“When it works well, people are safer,” she said. “When it works badly, it’s a draconian action that strips people of their rights with little due process and oversight.”

SEE ALSO: 15 signs your coworker is a psychopath

DON’T MISS: Millennials are saving twice as much as baby boomers — and they could be on track to retire richer than their parents

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Facing the Death Penalty With a Disloyal Lawyer – New York Times

By ADAM LIPTAK

WASHINGTON — Two weeks before Robert McCoy was to be tried for a triple murder, his lawyer paid him a visit. It was the summer of 2011, and the two men met in a holding cell in a Louisiana courthouse. Mr. McCoy, who was facing the death penalty, told his lawyer he was innocent.

Mr. McCoy was adamant. Others had committed the crimes, he said, and he wanted to clear his name.

The lawyer, Larry English, said he had a different strategy.

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“I met with Robert at the courthouse and explained to him that I intended to concede that he had killed the three victims,” Mr. English recalled in a sworn statement. “Robert was furious and it was a very intense meeting. He told me not to make that concession, but I told him that I was going to do so.”

Capital trials have two phases. The first concerns guilt, the other punishment. Mr. English reasoned that he would forfeit his credibility with the jury if he contested what he believed was overwhelming evidence against his client in the trial’s first phase. He feared the jurors would not listen to him when he begged them to spare Mr. McCoy’s life in the second phase.

Conceding guilt in a capital case is sometimes the right play. Last month, the Supreme Court agreed to decide whether it is permissible even if the man whose life is at stake objects.

Mr. McCoy was accused of killing Christine Colston Young, Willie Young and Gregory Colston, who were the mother, stepfather and son of Mr. McCoy’s estranged wife. There was substantial evidence that he had done so. There was also reason to think that Mr. McCoy’s belief in his innocence was both earnest and delusional.

There was no ambiguity in Mr. McCoy’s position, Mr. English recalled.

“I know that Robert was completely opposed to me telling the jury that he was guilty of killing the three victims,” Mr. English said. “But I believed that this was the only way to save his life.”

After the meeting, Mr. McCoy tried to fire his lawyer, saying he would rather represent himself. Judge Jeff Cox, of the Bossier Parish District Court, turned him down.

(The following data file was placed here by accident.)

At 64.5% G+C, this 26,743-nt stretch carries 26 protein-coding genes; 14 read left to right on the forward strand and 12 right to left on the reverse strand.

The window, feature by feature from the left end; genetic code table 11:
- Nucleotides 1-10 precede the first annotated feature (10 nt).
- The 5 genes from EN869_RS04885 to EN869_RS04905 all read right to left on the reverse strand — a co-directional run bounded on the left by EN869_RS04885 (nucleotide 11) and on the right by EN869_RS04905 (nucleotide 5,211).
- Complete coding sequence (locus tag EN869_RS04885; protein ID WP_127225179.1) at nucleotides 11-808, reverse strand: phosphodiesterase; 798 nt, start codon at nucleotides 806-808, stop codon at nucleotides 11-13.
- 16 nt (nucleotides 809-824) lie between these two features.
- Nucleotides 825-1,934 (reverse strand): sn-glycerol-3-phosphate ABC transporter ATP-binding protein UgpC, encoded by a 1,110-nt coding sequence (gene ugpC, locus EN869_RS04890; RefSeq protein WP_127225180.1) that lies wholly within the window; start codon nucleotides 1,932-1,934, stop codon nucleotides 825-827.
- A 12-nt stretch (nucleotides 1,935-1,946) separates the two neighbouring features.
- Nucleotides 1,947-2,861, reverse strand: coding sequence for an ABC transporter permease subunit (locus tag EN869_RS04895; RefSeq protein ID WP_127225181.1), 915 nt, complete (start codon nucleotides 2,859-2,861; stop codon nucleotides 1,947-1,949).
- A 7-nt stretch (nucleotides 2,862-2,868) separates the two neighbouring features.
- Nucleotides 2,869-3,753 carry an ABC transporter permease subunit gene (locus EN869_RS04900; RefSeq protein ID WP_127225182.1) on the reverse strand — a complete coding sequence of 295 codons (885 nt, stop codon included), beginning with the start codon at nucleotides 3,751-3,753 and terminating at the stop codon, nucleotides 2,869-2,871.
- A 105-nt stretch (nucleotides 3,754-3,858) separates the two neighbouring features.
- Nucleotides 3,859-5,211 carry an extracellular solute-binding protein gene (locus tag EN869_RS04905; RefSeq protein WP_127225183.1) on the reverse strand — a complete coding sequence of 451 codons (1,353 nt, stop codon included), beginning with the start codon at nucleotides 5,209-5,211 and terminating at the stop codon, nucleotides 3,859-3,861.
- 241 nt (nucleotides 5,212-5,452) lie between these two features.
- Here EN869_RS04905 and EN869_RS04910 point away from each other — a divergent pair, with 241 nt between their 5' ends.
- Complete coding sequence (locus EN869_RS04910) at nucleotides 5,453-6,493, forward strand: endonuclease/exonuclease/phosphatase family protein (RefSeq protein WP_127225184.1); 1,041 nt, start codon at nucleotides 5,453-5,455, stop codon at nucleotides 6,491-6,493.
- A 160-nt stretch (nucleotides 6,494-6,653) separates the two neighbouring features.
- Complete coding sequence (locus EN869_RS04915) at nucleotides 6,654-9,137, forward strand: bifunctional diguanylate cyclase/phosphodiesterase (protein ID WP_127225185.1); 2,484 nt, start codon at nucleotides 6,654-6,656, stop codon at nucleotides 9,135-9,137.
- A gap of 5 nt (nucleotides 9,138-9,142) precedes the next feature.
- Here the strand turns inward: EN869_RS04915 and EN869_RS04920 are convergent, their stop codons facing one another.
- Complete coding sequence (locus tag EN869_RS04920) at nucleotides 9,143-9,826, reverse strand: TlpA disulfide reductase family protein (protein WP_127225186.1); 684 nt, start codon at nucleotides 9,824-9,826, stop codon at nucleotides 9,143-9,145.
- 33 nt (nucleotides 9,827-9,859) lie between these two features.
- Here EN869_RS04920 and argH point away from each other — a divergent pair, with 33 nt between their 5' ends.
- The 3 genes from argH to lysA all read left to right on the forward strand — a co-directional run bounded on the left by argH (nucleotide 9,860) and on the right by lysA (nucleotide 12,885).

“Mr. English is your attorney, and he will be representing you,” the judge said.

Mr. McCoy’s parents had paid Mr. English $5,000 to defend their son. They had borrowed the money, using their car as collateral.

In a letter to Judge Cox before the trial, Mr. McCoy’s parents said they rued their decision. Mr. English “is neither prepared nor capable of adequately representing our son,” they wrote. When they tried to discuss the case with Mr. English, they wrote, he responded with a tirade and “insulted us by talking to us as if we were children.”

During his opening statement at the trial, Mr. English did what he had promised to do. “I’m telling you,” he told the jury, “Mr. McCoy committed these crimes.”

Mr. McCoy objected. “Judge Cox,” he said, “Mr. English is simply selling me out.”

“I did not murder my family, your honor,” Mr. McCoy said. “I had alibis of me being out of state. Your honor, this is unconstitutional for you to keep an attorney on my case when this attorney is completely selling me out.”

Whatever its wisdom, Mr. English’s trial strategy failed. Mr. McCoy was convicted and sentenced to death. He appealed to the Louisiana Supreme Court, saying his lawyer had betrayed him. The court ruled against him.

“Given the circumstances of this crime and the overwhelming evidence incriminating the defendant,” the court said, “admitting guilt in an attempt to avoid the imposition of the death penalty appears to constitute reasonable trial strategy.”

The decision relied on a unanimous 2004 ruling from the United States Supreme Court in Florida v. Nixon, which said lawyers need not obtain their clients’ express consent before conceding guilt in a capital case. But the ruling did not address whether it was permissible for a lawyer to disregard a client’s explicit instruction to the contrary.

That is the question in the new case, McCoy v. Louisiana, No. 16-8255.

The right answer, Louisiana prosecutors told the justices, is that lawyers may ignore their clients’ wishes. “Counsel’s strategic choices should not be impeded by a rigid blanket rule demanding the defendant’s consent,” they wrote in a brief urging the court not to hear the case.

Mr. English declined requests for an interview, saying he would not comment until after the Supreme Court ruled.

In a brief supporting Mr. McCoy, the Ethics Bureau at Yale, a law school clinic, said Mr. English had essentially switched sides. “Far from testing the prosecution’s case,” the brief said, “Mr. English seemed downright eager to advance it.”

Mr. McCoy’s situation is not particularly unusual, according to a second supporting brief, this one filed by the Louisiana Association of Criminal Defense Lawyers and the Promise of Justice Initiative, a nonprofit group. “In Louisiana,” the brief said, “a capital defendant has no right to a lawyer who will insist on his innocence.”

Since 2000, the brief said, the Louisiana Supreme Court allowed defense lawyers to concede their clients’ guilt in four other capital cases over the clients’ express objections.

The Sixth Amendment guarantees a right to “the assistance of counsel.” Those words, the Supreme Court said in 1975 in Faretta v. California, indicate that the client is the boss.

“It speaks of the ‘assistance’ of counsel,” Justice Potter Stewart wrote, “and an assistant, however expert, is still an assistant.”